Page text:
"Some states take the position that they can take a tax on nonresident risk," Myers said. "The leapfrogging over all the constitutional issues is a perfect example of where it would help to have more on the ground and government representation."
A bill introduced by U.S. Rep. Richard Neal of Massachusetts would cap the amount of nontaxed reinsurance premium an insurance company paid for reinsurance to a foreign affiliate, a Bermuda-based captive, for example, may come up for a vote.
Backed by a coalition of 14 U.S.-based insurance companies, proponents argue that reinsuring their business has everything to do with managing capital more efficiently and nothing to do with evading U.S. government taxes.
Coalition spokesman William Berkley, chairman of W.R. Berkley Corp., said the Neal bill would "level the playing field for insurers."
Opponents argue that disallowing the reinsurance premium deduction violates tax treaties, would raise reinsurance rates charged to U.S. companies, and could shrink the supply of reinsurance.
The bill is opposed by the Washington D.C.-based Coalition for Competitive Insurance Rates, which includes the Association of Bermuda Insurers and Reinsurers, and the Risk and Insurance Management Society Inc. CICA has signed a petition to oppose the denial of deductibility of payments to affiliated foreign reinsurers, on the grounds that the bill would disrupt the insurance marketplace.
All of this action seems to indicate that the industry does need a champion on the hill.
"I don't see the issues in Washington diminishing over the next few years," said Richard S. Smith, president of the Vermont Captive Insurance Association. "That shift in power in financial services industry has shifted from New York City to Washington." The new Federal Insurance Office headed by Michael McRaith only adds to the ascending importance of Washington as the center of financial regulation, Smith said.
Beyond the Non-Admitted Reinsurance Reform Act and the Neal bill, captive industry leaders are keeping a close watch on amendments to the Dodd-Frank Wall Street Reform and Consumer Protection Act, Solvency II, and the International Association of Insurance Supervisors, which is looking at how captives should be treated globally.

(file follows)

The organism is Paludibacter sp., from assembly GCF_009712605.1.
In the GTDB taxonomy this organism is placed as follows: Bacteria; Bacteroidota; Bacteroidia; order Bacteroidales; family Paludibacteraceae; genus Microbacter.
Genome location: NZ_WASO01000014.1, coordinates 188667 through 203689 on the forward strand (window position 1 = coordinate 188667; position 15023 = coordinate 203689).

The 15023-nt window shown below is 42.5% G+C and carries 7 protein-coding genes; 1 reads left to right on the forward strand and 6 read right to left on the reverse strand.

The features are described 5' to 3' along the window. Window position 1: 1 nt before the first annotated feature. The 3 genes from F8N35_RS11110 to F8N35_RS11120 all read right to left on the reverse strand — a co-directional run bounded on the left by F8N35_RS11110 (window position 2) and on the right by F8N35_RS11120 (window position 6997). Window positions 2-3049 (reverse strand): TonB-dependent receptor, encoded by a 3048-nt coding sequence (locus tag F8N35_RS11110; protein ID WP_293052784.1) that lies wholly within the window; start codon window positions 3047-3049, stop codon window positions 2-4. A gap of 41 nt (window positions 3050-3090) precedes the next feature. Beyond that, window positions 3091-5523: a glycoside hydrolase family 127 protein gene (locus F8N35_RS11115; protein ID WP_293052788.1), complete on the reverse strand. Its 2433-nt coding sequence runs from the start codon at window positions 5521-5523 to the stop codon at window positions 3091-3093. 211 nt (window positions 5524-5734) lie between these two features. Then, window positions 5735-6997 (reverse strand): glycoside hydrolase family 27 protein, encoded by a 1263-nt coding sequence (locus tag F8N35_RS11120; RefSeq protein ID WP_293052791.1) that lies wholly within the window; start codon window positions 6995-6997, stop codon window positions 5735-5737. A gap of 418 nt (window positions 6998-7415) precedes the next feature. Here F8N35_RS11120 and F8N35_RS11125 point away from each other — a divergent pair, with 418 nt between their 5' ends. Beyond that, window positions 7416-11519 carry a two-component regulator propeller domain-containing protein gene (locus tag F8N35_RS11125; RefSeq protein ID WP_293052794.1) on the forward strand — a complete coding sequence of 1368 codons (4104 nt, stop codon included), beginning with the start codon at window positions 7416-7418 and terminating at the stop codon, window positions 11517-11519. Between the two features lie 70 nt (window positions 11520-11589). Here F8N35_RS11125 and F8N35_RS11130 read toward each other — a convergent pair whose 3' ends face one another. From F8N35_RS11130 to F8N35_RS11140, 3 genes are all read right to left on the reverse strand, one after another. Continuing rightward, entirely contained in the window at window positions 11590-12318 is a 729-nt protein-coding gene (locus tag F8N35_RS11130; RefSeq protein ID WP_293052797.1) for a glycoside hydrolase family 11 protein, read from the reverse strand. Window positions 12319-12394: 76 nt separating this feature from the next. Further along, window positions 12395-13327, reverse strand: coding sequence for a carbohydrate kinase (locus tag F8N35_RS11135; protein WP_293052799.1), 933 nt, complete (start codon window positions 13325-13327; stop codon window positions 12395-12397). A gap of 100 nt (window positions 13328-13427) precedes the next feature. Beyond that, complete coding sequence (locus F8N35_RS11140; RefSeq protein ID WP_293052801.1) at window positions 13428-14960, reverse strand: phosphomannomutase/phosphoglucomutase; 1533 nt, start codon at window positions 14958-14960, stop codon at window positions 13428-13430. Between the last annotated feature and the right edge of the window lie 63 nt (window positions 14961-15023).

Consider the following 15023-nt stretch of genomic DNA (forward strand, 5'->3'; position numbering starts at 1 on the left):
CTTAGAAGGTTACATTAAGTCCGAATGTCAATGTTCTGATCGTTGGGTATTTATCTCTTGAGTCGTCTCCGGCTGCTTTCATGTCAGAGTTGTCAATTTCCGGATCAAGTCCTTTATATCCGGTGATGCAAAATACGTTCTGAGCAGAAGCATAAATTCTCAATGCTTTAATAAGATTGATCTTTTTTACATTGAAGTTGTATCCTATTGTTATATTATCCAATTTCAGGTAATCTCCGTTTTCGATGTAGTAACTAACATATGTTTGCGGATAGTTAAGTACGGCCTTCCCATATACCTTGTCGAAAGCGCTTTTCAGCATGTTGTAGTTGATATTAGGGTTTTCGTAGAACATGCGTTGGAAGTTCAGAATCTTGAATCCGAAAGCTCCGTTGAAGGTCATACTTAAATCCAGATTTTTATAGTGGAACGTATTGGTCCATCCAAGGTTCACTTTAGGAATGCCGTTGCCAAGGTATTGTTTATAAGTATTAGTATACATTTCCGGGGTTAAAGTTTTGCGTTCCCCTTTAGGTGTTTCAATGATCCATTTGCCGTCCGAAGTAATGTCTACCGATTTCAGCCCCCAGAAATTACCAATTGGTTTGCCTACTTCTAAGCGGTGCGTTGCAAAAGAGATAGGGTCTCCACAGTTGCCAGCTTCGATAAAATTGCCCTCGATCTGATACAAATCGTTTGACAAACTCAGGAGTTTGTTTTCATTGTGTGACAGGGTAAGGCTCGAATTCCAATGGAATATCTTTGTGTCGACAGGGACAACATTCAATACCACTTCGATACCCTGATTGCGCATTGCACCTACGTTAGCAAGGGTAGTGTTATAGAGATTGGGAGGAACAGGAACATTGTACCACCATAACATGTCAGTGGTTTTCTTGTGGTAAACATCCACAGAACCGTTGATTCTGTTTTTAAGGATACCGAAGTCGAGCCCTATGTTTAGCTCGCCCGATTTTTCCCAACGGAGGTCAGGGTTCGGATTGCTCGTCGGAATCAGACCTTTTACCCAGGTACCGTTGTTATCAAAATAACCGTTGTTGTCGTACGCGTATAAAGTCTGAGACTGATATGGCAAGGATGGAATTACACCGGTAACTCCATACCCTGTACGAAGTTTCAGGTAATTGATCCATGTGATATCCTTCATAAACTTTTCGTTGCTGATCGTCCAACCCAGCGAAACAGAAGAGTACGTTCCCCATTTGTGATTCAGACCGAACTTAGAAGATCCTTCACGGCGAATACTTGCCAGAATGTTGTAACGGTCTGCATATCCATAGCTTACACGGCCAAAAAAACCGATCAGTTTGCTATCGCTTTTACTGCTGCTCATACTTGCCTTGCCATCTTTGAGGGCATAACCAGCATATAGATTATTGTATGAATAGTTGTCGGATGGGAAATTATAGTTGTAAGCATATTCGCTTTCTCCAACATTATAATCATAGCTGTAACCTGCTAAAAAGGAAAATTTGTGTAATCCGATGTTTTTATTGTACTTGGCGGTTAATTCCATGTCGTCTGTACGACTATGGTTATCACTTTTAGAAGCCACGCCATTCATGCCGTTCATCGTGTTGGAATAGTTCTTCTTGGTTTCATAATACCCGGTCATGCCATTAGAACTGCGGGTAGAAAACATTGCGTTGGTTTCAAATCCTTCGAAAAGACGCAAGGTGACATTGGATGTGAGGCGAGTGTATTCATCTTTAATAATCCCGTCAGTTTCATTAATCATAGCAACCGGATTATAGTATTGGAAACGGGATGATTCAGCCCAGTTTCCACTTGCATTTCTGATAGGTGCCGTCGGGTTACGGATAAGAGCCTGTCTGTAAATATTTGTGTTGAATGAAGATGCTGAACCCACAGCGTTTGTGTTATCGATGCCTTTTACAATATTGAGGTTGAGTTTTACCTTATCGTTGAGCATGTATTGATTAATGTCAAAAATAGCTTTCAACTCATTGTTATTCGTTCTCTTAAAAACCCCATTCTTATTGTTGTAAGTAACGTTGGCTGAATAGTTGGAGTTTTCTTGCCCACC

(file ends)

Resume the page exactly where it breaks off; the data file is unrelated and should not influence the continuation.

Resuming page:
CICA has advocated on issues in the past. On Solvency II, for example, CICA has been supportive of the European Captive Insurance and Reinsurance Association's position on proportionality.
Myers said CICA could remain true to its credo of being "domicile neutral," and CICA leaders said the group would stay clear of favoring one domicile over another, particularly since it's not clear how or if CICA could even lobby at the state level.
"CICA will not take sides," Landry said. CICA is in the business, she said, of backing the interests of the industry as a whole before Congress, the IRS and the National Association of Insurance Commissioners.
Members always take precedence over domiciles, said CICA Vice Chairman Dirk Heim, and most of the domiciles already have associations representing them in the first place. "They are narrowly focused on those issues and we don't want to compete with them," Heim said.
Landry also said CICA needed a voice before the American Association of Insurance Services, a policy forms and rating organization for the property/casualty industry, and CICA will want to keep a close eye on the nearly formed Federal Insurance Office.
Taking positions will in the end will move the entire industry forward, Landry said.
Brady Young, president and CEO of the captive management company Strategic Risk Solutions Inc., said CICA is the "logical organization that could speak objectively on behalf of the entire captive industry." CICA, he also said, would be viewed by lawmakers with more credibility than domicile-specific associations.
"It's good to have another voice out there," said Dave Provost, deputy commissioner of the Vermont Captive Insurance Division.
CYRIL TUOHY is managing editor of Risk & Insurance® magazine. He can be reached at firstname.lastname@example.org.
March 1, 2012